Strokes Say No Thanks To Big-Name Producers, Directors

Band will again work with Gordon Raphael on its next LP.

IRVINE, California — The Strokes may be the "it" band of the moment, but don't expect them to be

lining up studio sessions with "it" producers like Glen Ballard or the


When the New York garage-rockers begin recording their second album later

this summer, Is This It producer Gordon Raphael will again be behind

the boards.

"It's not gonna be like, 'Oh, now that we're successful, we're gonna work

with all these super-producer guys that are going to make us a top-selling

hit,' " singer Julian Casablancas said backstage at Saturday's KROQ Weenie

Roast (see "System, Papa Roach Rage On

Weenie Roast Stage While Jack Osbourne Holds Court"). "That's never

been the goal for us. We just want to do something special. We want to

progress, but at the same time you still want that edge. You don't want to

lose it."

The Strokes, who have already written several new tracks for their

still-untitled next record, have a strategy to keep the music progressing.

"We don't have a new song unless it's better and different than the other

songs," Casablancas said. "So we'll stick to the same criteria, and that's

all we're doing. We're trying to do something that's original that still

sounds good, whether you know a lot about music or you know nothing about


Before Casablancas and his cohorts commence recording, they will shoot the

video for "Someday," the third single from their still-hot debut, Is This

It, with Roman Coppola, the son of Francis Ford Coppola who also

directed the "Last Nite" and "Hard to Explain" clips.

The Strokes have not settled on the treatment, but the video will likely

find the band on the set of "Family Feud." "I always thought it sort of had

something to do with life; that's why I've always liked it," Casablancas

said of the game show. "We're going to incorporate that somehow, maybe play

against Guided by Voices, one of my favorite bands that don't get enough


As with their attitude toward recording, the group isn't interested in

working with any big-name video directors.

"Spike Jonze wanted to direct the first video, and we talked with him, but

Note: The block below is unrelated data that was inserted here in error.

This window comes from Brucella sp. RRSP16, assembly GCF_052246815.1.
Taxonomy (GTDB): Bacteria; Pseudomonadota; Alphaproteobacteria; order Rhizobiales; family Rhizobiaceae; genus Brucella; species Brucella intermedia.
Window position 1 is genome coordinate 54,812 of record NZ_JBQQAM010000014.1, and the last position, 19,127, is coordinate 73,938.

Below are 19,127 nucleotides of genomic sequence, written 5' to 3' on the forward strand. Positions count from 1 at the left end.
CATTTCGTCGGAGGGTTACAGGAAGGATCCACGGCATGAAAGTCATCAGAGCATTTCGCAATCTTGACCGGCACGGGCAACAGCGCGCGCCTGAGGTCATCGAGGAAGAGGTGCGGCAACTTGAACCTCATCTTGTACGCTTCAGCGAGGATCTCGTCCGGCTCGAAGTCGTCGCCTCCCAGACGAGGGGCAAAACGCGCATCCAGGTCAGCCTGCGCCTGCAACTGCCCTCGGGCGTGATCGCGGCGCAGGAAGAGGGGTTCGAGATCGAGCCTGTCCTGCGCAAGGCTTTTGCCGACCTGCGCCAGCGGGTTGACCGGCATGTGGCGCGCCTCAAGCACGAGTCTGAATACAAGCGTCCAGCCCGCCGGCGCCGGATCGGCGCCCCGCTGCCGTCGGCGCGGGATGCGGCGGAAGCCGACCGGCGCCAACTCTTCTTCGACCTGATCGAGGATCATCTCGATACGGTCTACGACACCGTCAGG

the thing is, sometimes directors have the whole way that MTV does a video,

and that whole standard is not really interesting for us, all the

lip-syncing and doing something that is visually entertaining," Casablancas

explained. "It's about making the song better and doing something that maybe

lasts a little longer in time. Roman is a guy that, ever since we met him,

has told us that he's into what we want to do. He basically provides for the

ideas that we have, which most directors don't. So I think it's cool that a

band can have power and make their own video. We're still trying to do

something that will somehow be strange and yet popular."

Perhaps they can get some tips from Lego enthusiasts the White Stripes, who

will be sharing the stage with the Strokes for shows in each of the bands'

hometowns, New York and Detroit.

The highly anticipated shows came about when the two first met in England

and later in New York, where Casablancas tossed the idea out to Stripes

singer Jack White.

"Two bands that I guess are compared a lot get to play together and f--- all

the bullsh--," Casablancas said, referring to the hype that has surrounded

both groups, who are considered the leaders of the much-publicized garage

rock revolution. "I think it's a pretty weak-ass revolution. I think that

some of these bands are somehow designed to be cool, and it's not realistic.

A lot of what we do is based on reality, right from the heart."

Casablancas believes the press has painted the Strokes out to be a band they

are not. "It's not like we're trying to retrieve something from the past as

much as use what we like about the past to push forward," he said. "It's not

as regressive or it's not so much based on ripping off older music as much

as it's getting different influences."

Aside from their shows with the White Stripes and an appearance at the End

Fest in George, Washington, the Strokes will play five dates on the

Enlightenment Tour with Weezer, Dashboard Confessional and Sparta (see "Weezer Hitting Sheds With Dashboard

Confessional, Strokes").

"They wanted us to do a whole tour, but we want to take time to write, work

on new stuff," said Casablancas, a Weezer fan who is particularly fond of

their 1994 debut. "We made the effort to at least play some shows because

they're cool band."

Strokes tour dates, according to RCA Records:

  • 6/22 - George, WA @ The Gorge (KNND End Fest)

  • 7/15 - Cuyahoga Falls, OH @ Blossom Music Center

  • 7/17 - Noblesville, IN @ Verizon Wireless Music Center

  • 7/18 - Columbus, OH @ Polaris Amphitheatre

  • 7/29 - Atlanta, GA @ HiFi Buys Amphitheatre

  • 7/30 - Antioch, TN @ AmSouth Amphitheatre

  • 8/9 - Detroit, MI @ Chene Park

  • 8/14 - New York, NY @ Irving Plaza

  • 8/15 - New York, NY @ Radio City Music Hall